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Mars News Technology

Simulated Mars Mission 'Returns' After 520 Days 201

On June 3, 2010, a team of six volunteers began the Mars500 experiment: they were locked into a cluster of hermetically sealed habitat modules for the duration of a simulated mission to Mars lasting 520 days. "During the ‘flight,' the crew performed more than 100 experiments, all linked to the problems of long-duration missions in deep space. To add to their isolation, communications with mission control were artificially delayed to mimic the natural delays over the great distances on a real Mars flight." The simulated mission has now come to an end. The crew managed to stay healthy and sane, and they've emerged from isolation to be reunited with their families. The ESA's Mars500 page has further details on the experiment, and they've posted a video summarizing the 'trip.'
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Simulated Mars Mission 'Returns' After 520 Days

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  • Re:Zero G (Score:3, Insightful)

    by Anonymous Coward on Friday November 04, 2011 @09:44AM (#37946874)
    I'm assuming the study was more about human behaviour rather than things like that, and to answer your question, obviously they didn't simulate it.
  • by Covalent ( 1001277 ) on Friday November 04, 2011 @09:47AM (#37946918)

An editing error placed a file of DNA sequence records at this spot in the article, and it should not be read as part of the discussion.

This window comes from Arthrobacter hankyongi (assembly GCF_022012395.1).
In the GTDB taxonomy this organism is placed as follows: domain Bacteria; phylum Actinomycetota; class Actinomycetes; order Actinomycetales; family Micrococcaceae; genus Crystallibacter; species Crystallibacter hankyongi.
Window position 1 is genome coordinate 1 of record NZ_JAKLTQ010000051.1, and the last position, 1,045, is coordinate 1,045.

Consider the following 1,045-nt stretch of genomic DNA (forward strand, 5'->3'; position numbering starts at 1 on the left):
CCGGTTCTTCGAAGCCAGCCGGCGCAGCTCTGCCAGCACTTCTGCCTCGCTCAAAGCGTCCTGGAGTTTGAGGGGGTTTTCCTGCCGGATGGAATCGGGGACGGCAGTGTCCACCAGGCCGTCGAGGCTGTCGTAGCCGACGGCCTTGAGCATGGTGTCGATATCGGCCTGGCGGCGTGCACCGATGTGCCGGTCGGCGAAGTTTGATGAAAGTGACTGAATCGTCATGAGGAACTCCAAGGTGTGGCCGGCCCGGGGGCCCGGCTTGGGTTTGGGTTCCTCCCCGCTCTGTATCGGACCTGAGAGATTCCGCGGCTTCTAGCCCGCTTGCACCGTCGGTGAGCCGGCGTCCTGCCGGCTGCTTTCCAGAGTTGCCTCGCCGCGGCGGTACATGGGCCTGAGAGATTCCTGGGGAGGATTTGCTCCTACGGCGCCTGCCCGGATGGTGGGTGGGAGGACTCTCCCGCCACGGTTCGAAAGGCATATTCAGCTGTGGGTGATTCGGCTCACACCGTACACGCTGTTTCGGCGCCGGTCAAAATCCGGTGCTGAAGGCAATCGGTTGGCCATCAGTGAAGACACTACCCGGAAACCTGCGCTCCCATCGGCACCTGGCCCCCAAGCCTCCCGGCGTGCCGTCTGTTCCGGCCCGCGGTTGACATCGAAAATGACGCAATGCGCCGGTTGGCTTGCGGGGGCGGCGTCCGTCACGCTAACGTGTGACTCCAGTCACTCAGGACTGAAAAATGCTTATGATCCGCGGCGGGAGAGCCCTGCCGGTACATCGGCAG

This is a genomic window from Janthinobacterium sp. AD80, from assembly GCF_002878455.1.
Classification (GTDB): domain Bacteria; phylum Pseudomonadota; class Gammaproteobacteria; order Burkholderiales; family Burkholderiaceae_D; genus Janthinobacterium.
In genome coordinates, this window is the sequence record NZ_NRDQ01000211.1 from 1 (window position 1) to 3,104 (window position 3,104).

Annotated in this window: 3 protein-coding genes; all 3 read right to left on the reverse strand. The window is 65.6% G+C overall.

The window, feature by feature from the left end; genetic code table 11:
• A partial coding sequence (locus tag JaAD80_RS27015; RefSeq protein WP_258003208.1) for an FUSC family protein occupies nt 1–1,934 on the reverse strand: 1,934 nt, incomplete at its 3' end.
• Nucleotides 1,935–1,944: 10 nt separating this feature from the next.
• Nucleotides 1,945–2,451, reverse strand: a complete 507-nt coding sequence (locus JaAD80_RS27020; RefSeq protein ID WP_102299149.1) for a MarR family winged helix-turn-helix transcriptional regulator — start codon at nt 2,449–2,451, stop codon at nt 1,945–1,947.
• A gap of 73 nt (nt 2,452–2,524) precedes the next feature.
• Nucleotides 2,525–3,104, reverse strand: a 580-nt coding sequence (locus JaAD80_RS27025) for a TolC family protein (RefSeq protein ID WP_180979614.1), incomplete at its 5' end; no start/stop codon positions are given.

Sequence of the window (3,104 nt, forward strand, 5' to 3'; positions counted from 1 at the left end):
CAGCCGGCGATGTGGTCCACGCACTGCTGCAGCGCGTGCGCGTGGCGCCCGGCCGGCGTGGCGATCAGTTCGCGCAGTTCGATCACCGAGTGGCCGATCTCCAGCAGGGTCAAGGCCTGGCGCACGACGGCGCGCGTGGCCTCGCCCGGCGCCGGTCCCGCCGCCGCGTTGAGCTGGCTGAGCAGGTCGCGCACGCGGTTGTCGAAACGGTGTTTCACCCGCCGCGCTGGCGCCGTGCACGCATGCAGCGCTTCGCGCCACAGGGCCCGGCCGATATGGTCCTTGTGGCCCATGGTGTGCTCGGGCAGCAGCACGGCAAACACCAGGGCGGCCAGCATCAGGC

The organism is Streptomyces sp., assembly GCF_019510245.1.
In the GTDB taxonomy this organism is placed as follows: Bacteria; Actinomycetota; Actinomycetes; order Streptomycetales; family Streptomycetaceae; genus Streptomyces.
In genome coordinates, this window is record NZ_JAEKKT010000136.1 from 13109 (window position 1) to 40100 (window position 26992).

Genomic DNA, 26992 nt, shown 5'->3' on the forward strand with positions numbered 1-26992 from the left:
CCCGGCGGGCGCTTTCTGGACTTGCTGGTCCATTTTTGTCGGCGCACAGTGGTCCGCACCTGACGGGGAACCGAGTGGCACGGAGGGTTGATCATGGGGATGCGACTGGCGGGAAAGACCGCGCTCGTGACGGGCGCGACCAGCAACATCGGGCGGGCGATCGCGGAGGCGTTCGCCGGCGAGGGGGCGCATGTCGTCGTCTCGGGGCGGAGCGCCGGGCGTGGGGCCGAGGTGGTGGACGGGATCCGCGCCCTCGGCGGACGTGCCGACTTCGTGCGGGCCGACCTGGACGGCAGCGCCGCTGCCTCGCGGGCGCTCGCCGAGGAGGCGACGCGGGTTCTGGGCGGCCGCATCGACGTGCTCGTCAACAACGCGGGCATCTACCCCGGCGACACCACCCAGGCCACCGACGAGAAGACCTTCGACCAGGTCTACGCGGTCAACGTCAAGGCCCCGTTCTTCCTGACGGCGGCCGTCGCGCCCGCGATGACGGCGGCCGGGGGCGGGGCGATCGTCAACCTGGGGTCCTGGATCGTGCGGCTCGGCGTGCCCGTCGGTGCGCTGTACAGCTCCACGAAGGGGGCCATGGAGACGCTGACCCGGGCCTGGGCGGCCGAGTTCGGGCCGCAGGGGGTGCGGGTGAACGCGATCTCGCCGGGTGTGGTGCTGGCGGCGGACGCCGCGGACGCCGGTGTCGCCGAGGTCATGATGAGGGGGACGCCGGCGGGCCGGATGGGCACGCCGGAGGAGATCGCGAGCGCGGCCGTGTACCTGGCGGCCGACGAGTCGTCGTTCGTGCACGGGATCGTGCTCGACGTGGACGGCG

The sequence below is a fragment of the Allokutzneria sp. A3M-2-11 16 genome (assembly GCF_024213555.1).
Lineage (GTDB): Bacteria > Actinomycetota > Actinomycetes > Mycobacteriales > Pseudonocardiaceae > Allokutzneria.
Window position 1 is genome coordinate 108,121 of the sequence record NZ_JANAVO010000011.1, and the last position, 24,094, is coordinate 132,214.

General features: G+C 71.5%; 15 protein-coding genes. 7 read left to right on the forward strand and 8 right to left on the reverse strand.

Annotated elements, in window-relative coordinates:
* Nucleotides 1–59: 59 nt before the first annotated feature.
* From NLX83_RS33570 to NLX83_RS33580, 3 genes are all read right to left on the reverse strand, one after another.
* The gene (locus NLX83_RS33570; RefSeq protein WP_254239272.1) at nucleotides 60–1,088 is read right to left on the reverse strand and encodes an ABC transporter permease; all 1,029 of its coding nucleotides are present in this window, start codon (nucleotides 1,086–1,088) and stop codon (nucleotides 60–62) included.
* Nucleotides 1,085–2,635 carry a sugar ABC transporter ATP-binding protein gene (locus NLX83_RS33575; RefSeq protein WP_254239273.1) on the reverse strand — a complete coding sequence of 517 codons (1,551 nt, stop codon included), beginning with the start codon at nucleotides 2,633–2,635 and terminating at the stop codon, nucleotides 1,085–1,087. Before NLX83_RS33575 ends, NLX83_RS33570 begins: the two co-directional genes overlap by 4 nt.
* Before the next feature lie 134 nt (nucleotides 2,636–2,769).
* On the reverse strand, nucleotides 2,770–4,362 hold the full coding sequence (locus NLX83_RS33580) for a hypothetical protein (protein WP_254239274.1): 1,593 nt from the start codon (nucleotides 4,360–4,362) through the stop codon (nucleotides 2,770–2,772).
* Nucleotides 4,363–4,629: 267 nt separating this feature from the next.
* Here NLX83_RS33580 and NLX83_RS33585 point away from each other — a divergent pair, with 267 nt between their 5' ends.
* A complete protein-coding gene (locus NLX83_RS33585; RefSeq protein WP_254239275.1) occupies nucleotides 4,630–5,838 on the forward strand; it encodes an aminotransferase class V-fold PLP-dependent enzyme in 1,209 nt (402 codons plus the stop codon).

...but this is an important experiment to perform. Obviously they can't easily simulate the zero-g, radiation exposure, etc. of a long space mission, but the psychological question of "can you lock 5 people in a single-wide trailer for 2 years and expect them to not go completely bat shit insane?" is a valid one.

    520 days is definitely enough to complete a round-trip Mars mission. This experiment suggests that you can successfully go "there and back again" without making your astronauts lose their mind.
  • by s_p_oneil ( 795792 ) on Friday November 04, 2011 @09:57AM (#37947024) Homepage

    While I agree, there's one important psychological factor this study left out, and that's the potential fear that you may not make it back. I don't know how they'd be able to successfully simulate that.

  • Re:sorry, but no (Score:2, Insightful)

    by Anonymous Coward on Friday November 04, 2011 @10:06AM (#37947126)

    You have to start somewhere, this is still a valuable data point. Integrated "test" is hard to do without actually doing the real thing so... Just my $0.05

  • Re:Zero G (Score:4, Insightful)

    by TheCRAIGGERS ( 909877 ) on Friday November 04, 2011 @10:18AM (#37947264)

    In that I mean that the participants still know that they are on earth, so why do I need to wait 6 minutes (guessing at a time delta here...) to get a response from 'earth' when I know that it shouldn't take that long.

    Because it's part of the experiment, and they know it. Usually, factors like that are minimized in studies, but there isn't much you can do in this case.